Anal Sphincterotomy

(Sphincterectomy, Anal; Surgery for Anal Fissures; Lateral Internal Sphincterotomy; LIS)

Pronounced: A-nul Sfink-ter-ot-o-me



This is a procedure to treat chronic anal fissures. An anal fissure is a painful tear in the lining of the anus. The anus is the opening through which stool passes from the body. Tears generally occur just inside the opening.

Anal Fissure

Copyright © Nucleus Medical Media, Inc.

Reasons for Procedure

Reasons for Procedure

Muscle spasms in the rectum can prevent fissures from healing. A sphincterotomy relieves these muscle spasms. Anal fissures often heal by taking certain steps, such as:

  • Eating a high-fiber diet
  • Drinking plenty of fluids
  • Using stool softeners
  • Taking warm baths
  • Using medications applied to the skin

When these do not work, a sphincterotomy may be done. This procedure allows the fissure to heal and decreases pain and spasms. Pain will begin to go away within a few days.

Possible Complications

Possible Complications

Problems from the procedure are rare, but all procedures have some risk. Your doctor will review potential problems, like:

  • Inability to control the leakage of gas or stool from the rectum
  • Adverse reaction to anesthesia
  • Infection
  • Bleeding
  • Anal abscess or fistula formation

Before your procedure, talk to your doctor about ways to manage factors that may increase your risk of complications such as:

What to Expect

What to Expect

Prior to Procedure

Before surgery, your doctor may do the following determine the extent of your fissure:

  • Physical exam and health history
  • Digital rectal exam—The doctor inserts a lubricated finger into the anus and feels for lumps or abnormalities.
  • Anoscopy—A tool is inserted in the anus to allow the doctor to examine the anal canal.

In the days leading up to the surgery, your doctor may:

  • Ask you to take steps to clean out your bowels.

    • The day before the surgery:

      • Eat a light breakfast and lunch.
      • Drink clear liquids only after lunch. Clear liquids include items such as water, broth, juices without pulp, popsicles, and clear Jell-O. Talk to your doctor about which liquids are allowed.
    • Do not eat or drink after midnight the night before surgery:
    • You may also be asked to give yourself an enema to help clean out your bowel.

You should also talk to your doctor about your medications, herbs, and dietary supplements. You may be asked to stop taking some medicines up to one week before the procedure.


Depending on which option is best for you, your doctor may give you:

  • Local anesthesia that will only numb the rectal area
  • General anesthesia—You will be asleep during the surgery.

Description of Procedure

If there are any skin tags near the fissure, they will be removed. Next, the doctor will carefully make a cut on the anal sphincter muscle. This will relax the sphincter and allow it to stretch, taking pressure off the fissure. The doctor will put a dressing into your anus to stop the bleeding.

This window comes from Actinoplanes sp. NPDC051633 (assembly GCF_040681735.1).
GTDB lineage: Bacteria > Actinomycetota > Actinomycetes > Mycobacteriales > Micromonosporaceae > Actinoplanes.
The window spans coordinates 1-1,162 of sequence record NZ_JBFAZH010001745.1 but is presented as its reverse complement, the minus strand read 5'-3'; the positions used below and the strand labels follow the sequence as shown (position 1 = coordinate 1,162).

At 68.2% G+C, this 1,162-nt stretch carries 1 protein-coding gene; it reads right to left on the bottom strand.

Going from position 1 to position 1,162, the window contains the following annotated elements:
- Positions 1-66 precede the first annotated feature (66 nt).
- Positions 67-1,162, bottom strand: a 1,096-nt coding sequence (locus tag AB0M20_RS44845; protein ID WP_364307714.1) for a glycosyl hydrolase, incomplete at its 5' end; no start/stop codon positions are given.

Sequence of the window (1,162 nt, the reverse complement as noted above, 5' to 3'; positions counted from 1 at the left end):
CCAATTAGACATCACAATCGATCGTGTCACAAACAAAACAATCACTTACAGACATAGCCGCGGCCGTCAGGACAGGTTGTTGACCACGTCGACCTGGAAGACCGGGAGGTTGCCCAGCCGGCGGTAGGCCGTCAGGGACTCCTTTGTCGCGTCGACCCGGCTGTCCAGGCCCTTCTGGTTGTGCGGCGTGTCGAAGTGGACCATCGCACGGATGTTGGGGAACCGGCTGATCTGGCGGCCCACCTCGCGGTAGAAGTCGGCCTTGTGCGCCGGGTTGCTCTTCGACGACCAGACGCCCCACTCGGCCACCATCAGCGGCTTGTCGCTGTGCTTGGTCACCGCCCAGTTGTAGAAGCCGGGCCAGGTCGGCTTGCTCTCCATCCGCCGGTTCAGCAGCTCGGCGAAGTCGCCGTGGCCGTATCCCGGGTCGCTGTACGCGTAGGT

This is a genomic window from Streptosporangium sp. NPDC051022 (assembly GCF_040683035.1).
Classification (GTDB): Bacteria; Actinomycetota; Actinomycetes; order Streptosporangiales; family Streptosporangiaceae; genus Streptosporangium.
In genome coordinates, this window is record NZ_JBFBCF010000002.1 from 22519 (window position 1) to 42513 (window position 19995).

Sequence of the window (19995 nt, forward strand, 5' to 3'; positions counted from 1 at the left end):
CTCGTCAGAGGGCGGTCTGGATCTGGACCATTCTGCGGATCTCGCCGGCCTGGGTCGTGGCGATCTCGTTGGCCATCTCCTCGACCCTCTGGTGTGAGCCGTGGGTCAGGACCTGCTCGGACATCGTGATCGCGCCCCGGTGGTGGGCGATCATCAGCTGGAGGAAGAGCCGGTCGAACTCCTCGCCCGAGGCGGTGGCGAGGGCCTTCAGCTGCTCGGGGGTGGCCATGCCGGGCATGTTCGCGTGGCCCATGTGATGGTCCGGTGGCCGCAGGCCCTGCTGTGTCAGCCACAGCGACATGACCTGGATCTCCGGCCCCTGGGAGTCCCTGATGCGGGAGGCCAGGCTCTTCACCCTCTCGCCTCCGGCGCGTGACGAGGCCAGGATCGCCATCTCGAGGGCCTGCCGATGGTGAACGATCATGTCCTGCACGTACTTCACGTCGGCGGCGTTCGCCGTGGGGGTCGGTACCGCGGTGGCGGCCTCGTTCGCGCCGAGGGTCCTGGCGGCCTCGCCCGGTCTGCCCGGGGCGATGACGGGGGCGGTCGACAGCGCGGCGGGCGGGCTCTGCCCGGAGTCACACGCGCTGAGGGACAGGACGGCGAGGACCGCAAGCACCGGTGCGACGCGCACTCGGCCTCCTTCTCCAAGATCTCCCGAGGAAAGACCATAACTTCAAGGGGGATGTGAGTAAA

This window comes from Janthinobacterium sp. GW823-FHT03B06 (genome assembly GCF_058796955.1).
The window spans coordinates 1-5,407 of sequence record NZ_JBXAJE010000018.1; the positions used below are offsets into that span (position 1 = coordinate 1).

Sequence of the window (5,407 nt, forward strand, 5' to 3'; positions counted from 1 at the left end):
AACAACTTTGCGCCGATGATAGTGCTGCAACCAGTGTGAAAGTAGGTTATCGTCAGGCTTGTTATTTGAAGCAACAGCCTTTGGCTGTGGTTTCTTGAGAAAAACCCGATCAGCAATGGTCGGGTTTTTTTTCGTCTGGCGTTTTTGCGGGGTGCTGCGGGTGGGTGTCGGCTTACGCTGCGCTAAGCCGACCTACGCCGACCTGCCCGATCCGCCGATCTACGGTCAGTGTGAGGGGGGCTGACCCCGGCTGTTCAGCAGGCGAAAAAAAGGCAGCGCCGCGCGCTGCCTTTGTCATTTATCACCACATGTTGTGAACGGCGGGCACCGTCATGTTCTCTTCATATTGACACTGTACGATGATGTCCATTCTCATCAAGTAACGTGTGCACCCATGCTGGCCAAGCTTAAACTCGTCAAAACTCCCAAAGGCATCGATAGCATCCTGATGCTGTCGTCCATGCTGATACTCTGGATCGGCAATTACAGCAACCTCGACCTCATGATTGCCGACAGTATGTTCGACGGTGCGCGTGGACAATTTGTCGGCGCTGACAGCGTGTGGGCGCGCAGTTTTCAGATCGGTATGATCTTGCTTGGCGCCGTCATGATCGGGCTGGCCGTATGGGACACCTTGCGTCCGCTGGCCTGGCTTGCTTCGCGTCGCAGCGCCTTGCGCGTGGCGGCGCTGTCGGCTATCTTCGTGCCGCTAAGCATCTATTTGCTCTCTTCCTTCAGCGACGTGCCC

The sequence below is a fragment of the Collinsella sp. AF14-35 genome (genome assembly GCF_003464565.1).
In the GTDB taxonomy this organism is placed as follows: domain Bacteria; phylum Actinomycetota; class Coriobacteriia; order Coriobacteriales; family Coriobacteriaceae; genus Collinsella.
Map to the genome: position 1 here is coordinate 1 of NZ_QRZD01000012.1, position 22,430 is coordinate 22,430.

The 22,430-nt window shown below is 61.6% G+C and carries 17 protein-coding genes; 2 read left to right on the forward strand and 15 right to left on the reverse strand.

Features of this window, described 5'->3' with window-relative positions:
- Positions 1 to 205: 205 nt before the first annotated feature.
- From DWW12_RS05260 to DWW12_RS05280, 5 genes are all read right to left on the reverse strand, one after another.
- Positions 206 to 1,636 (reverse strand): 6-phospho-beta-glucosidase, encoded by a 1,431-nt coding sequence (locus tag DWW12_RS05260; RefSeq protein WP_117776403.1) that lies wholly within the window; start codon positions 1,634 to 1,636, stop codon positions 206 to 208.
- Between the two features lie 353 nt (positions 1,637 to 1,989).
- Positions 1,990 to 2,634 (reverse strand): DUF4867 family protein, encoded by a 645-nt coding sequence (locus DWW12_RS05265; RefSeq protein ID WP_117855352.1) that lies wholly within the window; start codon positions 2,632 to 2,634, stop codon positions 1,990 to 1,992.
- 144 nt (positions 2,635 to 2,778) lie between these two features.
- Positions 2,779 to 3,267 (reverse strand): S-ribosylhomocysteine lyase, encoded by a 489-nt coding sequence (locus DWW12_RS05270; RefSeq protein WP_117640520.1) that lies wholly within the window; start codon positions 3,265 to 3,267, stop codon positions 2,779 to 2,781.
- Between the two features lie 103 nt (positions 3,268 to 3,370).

How Long Will It Take?

Less than one hour

How Much Will It Hurt?

Anesthesetics will prevent pain during the procedure. Pain and discomfort after the procedure can be managed with medications.

Post-procedure Care

At the Care Center

You may be given pain medications and instructions for how to care for your rectal area. A nurse may change your dressing or instruct you on how to change it.

Preventing Infection

During your stay, the care center staff will take steps to reduce your chance of infection, such as:

  • Washing their hands
  • Wearing gloves or masks
  • Keeping your incisions covered

There are also steps you can take to reduce your chance of infection, such as:

  • Washing your hands often and reminding your healthcare providers to do the same
  • Reminding your healthcare providers to wear gloves or masks
  • Not allowing others to touch your incision

At Home

When you return home, you will need to take steps to promote healing and prevent infection. These will include:

  • Keeping the rectal area clean
  • Using a sitz bath to ease discomfort and cleaning
  • Avoiding sexual activity and heavy lifting until your doctor says it is okay

Your doctor may advise:

  • Over-the-counter or prescription pain relievers
  • Stool softeners and dietary changes to prevent constipation

Call Your Doctor

Call Your Doctor

It is important to monitor your recovery. Alert your doctor to any problems. If any of the following occur, call your doctor:

  • Large amounts of bleeding from the rectum
  • Fever
  • Foul-smelling drainage from the rectum
  • Excessive swelling in the rectal area
  • Inability to control bowel movements
  • Difficulty urinating

If you think you have an emergency, call for medical help right away.


American Society of Colon and Rectal Surgeons

Family Doctor—American Academy of Family Physicians


Canadian Society of Colon and Rectal Surgeons

The College of Family Physicians of Canada


Anal fissure. American Society of Colon and Rectal Surgeons website. Available at:
Updated October 2012. Accessed May 28, 2013.

Anal fissure. EBSCO DynaMed website. Available at:
Updated November 20, 2012. Accessed May 28, 2013.

Anal fissure treatments. University of Wisconsin School of Medicine and Public Health, UW Health website. Available at:
Updated April 24, 2013. Accessed May 28, 2013.

Anal fissures. Cleveland Clinic website. Available at:
Updated April 19, 2010. Accessed May 28, 2013.

Anal fissures. University of California San Francisco Medical Center website. Available at:
Accessed May 28, 2013.

6/6/2011 DynaMed’s Systematic Literature Surveillance
Mills E, Eyawo O, et al. Smoking cessation reduces postoperative complications: a systematic review and meta-analysis. Am J Med. 2011;124(2):144-154.

Last reviewed January 2015 by Daus Mahnke, MD
Last Updated: 5/8/2014

Leave a Reply